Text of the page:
You want the look, but you’ve not got the money.
It’s one of the most dispiriting aspects of renovating or decorating your home. You know what you want – the glossy magazine, Instagram-worthy rooms that make everything look amazing. You want the latest decor pieces, to follow trends and change your style with the season.
Of course, the reality is that your bank account can’t sustain it. Almost no one’s can; instead, we tend to have to buy items and then use them until we wear them out.
If you can’t let go of the dream of the perfect interior, there are many other areas you might decide to save money on. It’s an easy trap to fall into when you are focused on the aesthetic; you forget everything else in the desire to get your home the way you want it to be. And in some ways, it works. If you can substitute in cheaper pieces, then what’s the harm? We’re not all made of money!
Sadly, the harm comes in the usage of these items and the problems they might bring. By all means, make an effort to save on your interior design costs and still find a way to find a look that suits you. But if you’re going to cut corners, below are the areas where you need to learn to take the bend. If you scrimp on any of the below, you’ll pay for it in other ways – so find the savings elsewhere and make sure you invest in…
… The Beds For Your Pets
I would extend this to scratching posts if you have cats, also.
The temptation to buy cheap pet furniture is a big one, especially with it so frequently on sale. And – let’s face it – it’s not an item that you use, so you’re not fully aware of the consequences of a lesser-quality item.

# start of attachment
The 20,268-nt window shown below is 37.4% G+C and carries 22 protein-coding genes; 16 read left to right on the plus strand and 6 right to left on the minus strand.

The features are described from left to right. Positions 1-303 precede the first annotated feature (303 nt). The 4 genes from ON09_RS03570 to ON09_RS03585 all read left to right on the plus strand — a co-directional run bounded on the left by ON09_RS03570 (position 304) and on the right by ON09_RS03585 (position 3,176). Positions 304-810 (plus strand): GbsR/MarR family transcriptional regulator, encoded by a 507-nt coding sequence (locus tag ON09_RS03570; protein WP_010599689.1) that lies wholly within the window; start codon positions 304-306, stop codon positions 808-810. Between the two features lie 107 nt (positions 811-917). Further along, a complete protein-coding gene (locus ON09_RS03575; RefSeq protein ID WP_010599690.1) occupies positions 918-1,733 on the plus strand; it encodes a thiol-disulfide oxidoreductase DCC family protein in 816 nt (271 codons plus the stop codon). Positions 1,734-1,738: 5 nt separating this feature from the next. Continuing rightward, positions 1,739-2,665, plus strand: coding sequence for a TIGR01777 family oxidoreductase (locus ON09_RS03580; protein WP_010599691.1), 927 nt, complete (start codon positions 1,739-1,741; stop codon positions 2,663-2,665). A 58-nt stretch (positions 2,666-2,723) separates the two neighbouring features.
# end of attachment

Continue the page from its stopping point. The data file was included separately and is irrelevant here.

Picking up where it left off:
You will be aware of it when it falls apart or into poor repair, though. If you have a cat and their scratching post can’t handle its use, then their next step is going to be to try your sofa for size. If you have dogs, their beds need to be comfortable rather than rigid plastic bought for the price tag more than their comfort. As an animal lover, try and make sure you extend them the courtesy of an area all of their own that is warm, comfortable and as good as you can afford for it to be.
… Your Bedding
I say “bedding” rather than bed because the frame itself is an area you can make savings on without compromising quality. It might be a little trickier to put together a cheaper bed, but the result can be great for a lower price than you might expect.
With bedding, however, that’s not the case. First, your sheets should be good quality due to the high number of washes that they are going to go through. You don’t want to have to repurchase every month because they are falling apart from frequent washing. And that’s a concern before I even mention comfort – who wants scratchy sheets?
Talking of comfort, when it comes to your mattress, it’s worth consulting a memory foam mattress guide to get the best one you can. They may be a little more expensive, but they will last and last rather than going lumpy and uncomfortable in the space of four weeks.
… Your Mirror
Finally, the last one I wanted to focus on one that is a little surprising. After all, a mirror is essentially just a reflective surface – can they really be that different from one another?
We all know the old saying that if you break a mirror, then it’s seven years bad luck. Even if you don’t believe that, breaking a mirror is not a fun experience. They splinter horribly, with little shards scattering around a huge area. You can vacuum as much as you want, but due to their fine nature, some shards will escape your cleaning. You’ll forget about it until you step on one six weeks later.
Cheaper mirrors tend to be thinner. They may also be looser in their frames due to poorer manufacturing techniques. They may look the same on the outside, but if they’re smashed, then they will splinter into thousands of pieces. More expensive mirrors are thicker and more robust; if they break it will be into clean pieces rather than little shards. They are also less likely to break due to their thickness, so they’re worth it on every level.